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SOL19 Day 17 A Green Day


Irish Blessing

Happy St. Patrick’s Day

I’m Irish. Well, Irish, Scots, Welsh, and more. And St Patrick’s Day is a favorite for me — the parade in Spokane, which I often miss now, is a lively and irreverent, but friendly raucous gathering of everyone who loves merriment. It’s filled with fun activities for everyone and every age. Crowds line the street and cheer; our grandkids thought this was their favorite parade as we meandered the streets afterwords, listening to bagpipe groups wandering through the crowds and restaurants, performing at request.

And it reminds us to live fully, no matter our troubles– to keep our stories alive with hope.

What are some things to know about the Irish… a few are:

The Irish are known for many amazing things, from their blessings to even saving civilization [by Thomas Cahill]!



One amazing book created by Irish monks with beautiful illustrations in about 800 AD is the Book of Kells, the first four gospels of the Bible in Latin.

Public Domain

You can see the Book of Kells online here; scroll to  folio 27v and folio 34r for more beautiful pages and zoom in!

How about illustrating a poem for National Poetry Month like these gorgeous pages?

Share it on your blog!

What does Ireland look like?

I found a photo essay by an historian here: Irish History Podcast Photo Gallery. Included are essays and podcasts.

Perhaps you could create your own drawing based on one of the images and write a poem or story to go with it — adding in a border illustration like the Book of Kells.

Share on your blog.

How about an Irish story?

Good luck! Click a book on this page to find many stories from Ireland: Library Ireland Folklore ! Which one did you find?

Perhaps you can draw a story map of one of the stories and create an illustrated border like the Book of Kells to share on your blog!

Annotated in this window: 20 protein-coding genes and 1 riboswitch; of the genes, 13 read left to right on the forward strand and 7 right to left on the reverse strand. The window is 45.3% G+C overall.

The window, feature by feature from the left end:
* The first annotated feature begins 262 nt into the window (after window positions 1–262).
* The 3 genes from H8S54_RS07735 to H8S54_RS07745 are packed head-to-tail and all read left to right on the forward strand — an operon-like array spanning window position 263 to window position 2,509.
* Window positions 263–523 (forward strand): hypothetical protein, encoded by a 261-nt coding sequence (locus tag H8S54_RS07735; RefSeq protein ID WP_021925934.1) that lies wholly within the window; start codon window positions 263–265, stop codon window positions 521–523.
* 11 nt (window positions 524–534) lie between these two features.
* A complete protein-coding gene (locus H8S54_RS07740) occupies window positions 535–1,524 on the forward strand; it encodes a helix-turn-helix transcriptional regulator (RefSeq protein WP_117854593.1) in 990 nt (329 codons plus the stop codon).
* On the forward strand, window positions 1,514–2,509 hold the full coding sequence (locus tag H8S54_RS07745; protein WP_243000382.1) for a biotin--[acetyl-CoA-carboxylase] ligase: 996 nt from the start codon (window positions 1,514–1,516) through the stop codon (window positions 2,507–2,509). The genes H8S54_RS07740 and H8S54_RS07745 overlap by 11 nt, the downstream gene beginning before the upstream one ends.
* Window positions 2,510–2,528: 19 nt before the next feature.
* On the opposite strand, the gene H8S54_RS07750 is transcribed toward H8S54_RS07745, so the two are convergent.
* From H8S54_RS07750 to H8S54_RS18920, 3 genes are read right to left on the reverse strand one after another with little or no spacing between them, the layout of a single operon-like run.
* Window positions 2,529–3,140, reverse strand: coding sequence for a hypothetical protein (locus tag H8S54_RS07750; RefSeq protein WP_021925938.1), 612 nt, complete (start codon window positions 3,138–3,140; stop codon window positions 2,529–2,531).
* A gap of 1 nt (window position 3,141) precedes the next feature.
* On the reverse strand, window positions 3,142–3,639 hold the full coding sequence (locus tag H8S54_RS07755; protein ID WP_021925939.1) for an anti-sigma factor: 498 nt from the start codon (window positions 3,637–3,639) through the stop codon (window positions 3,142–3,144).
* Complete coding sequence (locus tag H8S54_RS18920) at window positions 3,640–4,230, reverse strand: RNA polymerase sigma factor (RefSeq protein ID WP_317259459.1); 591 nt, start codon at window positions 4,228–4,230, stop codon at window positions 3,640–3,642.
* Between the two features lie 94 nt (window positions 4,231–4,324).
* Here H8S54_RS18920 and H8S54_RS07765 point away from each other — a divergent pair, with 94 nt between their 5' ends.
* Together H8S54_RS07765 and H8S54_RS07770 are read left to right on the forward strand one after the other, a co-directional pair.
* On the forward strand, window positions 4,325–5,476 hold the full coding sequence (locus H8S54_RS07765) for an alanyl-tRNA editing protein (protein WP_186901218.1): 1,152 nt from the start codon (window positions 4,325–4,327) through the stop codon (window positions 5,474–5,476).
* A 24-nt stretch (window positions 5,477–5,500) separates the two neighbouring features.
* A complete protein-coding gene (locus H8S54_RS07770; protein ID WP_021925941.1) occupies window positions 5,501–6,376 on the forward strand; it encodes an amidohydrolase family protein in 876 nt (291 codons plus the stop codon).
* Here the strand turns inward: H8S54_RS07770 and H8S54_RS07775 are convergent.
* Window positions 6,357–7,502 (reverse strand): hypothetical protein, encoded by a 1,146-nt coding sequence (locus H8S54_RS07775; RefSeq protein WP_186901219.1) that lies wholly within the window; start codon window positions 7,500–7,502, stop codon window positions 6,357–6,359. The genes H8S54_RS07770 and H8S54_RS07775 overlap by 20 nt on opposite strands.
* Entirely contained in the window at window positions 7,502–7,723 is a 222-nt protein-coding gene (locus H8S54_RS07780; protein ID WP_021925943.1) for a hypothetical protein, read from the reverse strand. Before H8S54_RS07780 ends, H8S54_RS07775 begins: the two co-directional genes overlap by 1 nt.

What are other resources?

I discovered this old site, some of the links don’t exist anymore, but most do. It’s the Luminarium — see what you can discover. You can discover a “name generator” to generate an Irish name or your characters! You will find history. You can learn about Irish fairies!

Create something to share based on what you find!

Drawing, story, audio retelling, map…

Good Luck!

What’s the difference between the Irish shamrock and a clover?

According to plant experts…. Look here.

According to IrishCentral… Look here.

According to Sharon at Dave’s Garden… Look here.

And according to the Smithsonian… Look here.

What do you believe? What’s your story about the shamrock [after all, you’re able to write your own version]!

Perhaps you could draw your shamrock and write a poem or your own Irish blessing on each leaf.

Share it on your blog.

I think the shamrock is wood sorrel, because here it is in my yard– spreading good luck and sunshine to all ! And that’s like the Irish, my ancestors!



And, to hope you’ll have good luck, here’s a pic of my four-leaf clover, found in my back yard many, many years ago:



Photo / Poetry by Sheri on Flickr

Photo of my Four-Leaf Clover on Flickr

Photo of wood sorrel by Sheri

Other credits with photos as captions or links.

Cross-post at WhatElse

Slice of Life

Sheri Edwards View All

Geeky Gramma ~~
Retired Middle School Language Arts/Media Teacher ~~
Writer and Thinker~~
Art from the Heart

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